In 2011, Brent and Katelyn Gargasz earned a combined income of $85,000 as registered nurses in Western Pennsylvania. Over two years, Brent and Katelyn both received salary increases, boosting their household income to $100,000 by 2013. Yet they still lived paycheck-to-paycheck, spending more as they earned more — and accruing a variety of debts.
"We really didn't save any money at all for a period of years," says Brent Gargasz. "And another issue for us was that we didn't talk about money with each other."
In addition to an existing $30,300 in student loan debt with interest rates ranging from 6% to 8%, the couple racked up $13,450 in credit card debt at interest rates of 18% to 19%. They both financed new cars, increasing their debt balance another $43,340. On top of that, they took out a tractor loan for $22,260, tipping their total debt past six figures.
They made minimum payments of about $2,000 on their debts each month. But their balance continued to creep up, and by 2013 their debt neared $109,000.
Brent and Katelyn are now 35 and 31, respectively, and living debt-free in Frazeysburg, Ohio. They credit a large part of their success to speaking candidly with one another about their growing problem.
As they started communicating, they started budgeting and putting more money toward their debt. Inspired, they started Debt & Cupcakes, a blog that offers tips for becoming debt-free. (The name is a nod to their tradition of baking together and giving treats away to fellow nurses while chipping away at their debt.) "It was just something fun we did that didn't cost much money," says Brent.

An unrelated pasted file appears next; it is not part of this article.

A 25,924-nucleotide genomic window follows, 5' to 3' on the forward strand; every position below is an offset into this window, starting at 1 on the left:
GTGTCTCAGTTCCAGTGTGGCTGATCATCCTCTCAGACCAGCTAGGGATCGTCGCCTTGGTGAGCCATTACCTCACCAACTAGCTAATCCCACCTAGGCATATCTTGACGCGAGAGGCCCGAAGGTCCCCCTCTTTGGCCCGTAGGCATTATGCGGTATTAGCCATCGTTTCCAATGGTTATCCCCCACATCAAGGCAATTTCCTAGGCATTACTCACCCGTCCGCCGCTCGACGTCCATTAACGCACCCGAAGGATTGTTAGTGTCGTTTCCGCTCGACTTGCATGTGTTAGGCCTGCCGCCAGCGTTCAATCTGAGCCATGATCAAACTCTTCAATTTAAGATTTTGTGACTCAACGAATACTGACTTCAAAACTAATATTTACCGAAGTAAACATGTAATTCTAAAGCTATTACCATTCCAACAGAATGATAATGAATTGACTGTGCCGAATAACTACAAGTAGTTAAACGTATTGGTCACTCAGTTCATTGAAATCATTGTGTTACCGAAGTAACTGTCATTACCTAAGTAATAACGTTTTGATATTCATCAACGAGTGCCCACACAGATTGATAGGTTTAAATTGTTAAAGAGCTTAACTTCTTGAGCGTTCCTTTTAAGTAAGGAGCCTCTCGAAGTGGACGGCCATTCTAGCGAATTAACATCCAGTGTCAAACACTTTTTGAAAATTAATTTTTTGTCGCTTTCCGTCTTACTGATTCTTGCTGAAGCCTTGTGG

Five years later, in March 2018, the couple finally paid off their debt in full. Here's how they learned to communicate about their finances and save for their long-term goals.
When the couple started talking about paying down their debt, it became clear that their lack of communication was a contributing factor. For example, Brent and Katelyn had separate credit card accounts and didn't discuss their purchases with one another.
"We weren't thinking that we were a team. We had a very individualistic way about our finances," says Brent.
As a first step, they were transparent during their talks about money: "The first thing we had to do was tell the other person how much the balance was on each of our credit cards," Brent says. "We put it all on the table and then created a very detailed budget, keeping track of everything we spent and how much of that was going towards debt."
Instead of budgeting towards zero, the couple budgeted towards $100 — meaning that at the end of each month, they would have $100 left over as a buffer to avoid overdraft fees.
They also shifted their approach of simply trying to cover minimum payments. The couple adopted the snowball method, which they found effective because it "provides a lot of positive reinforcement," says Brent.
"Once you accomplish a goal of paying something off, your brain tells you, 'This was a good thing.' It makes you feel good because typically, spending your extra money to get out of debt is not a very glamorous way to spend your extra money," he says.
Staying within their new budget required major lifestyle changes, starting with curbing their habit of dining out.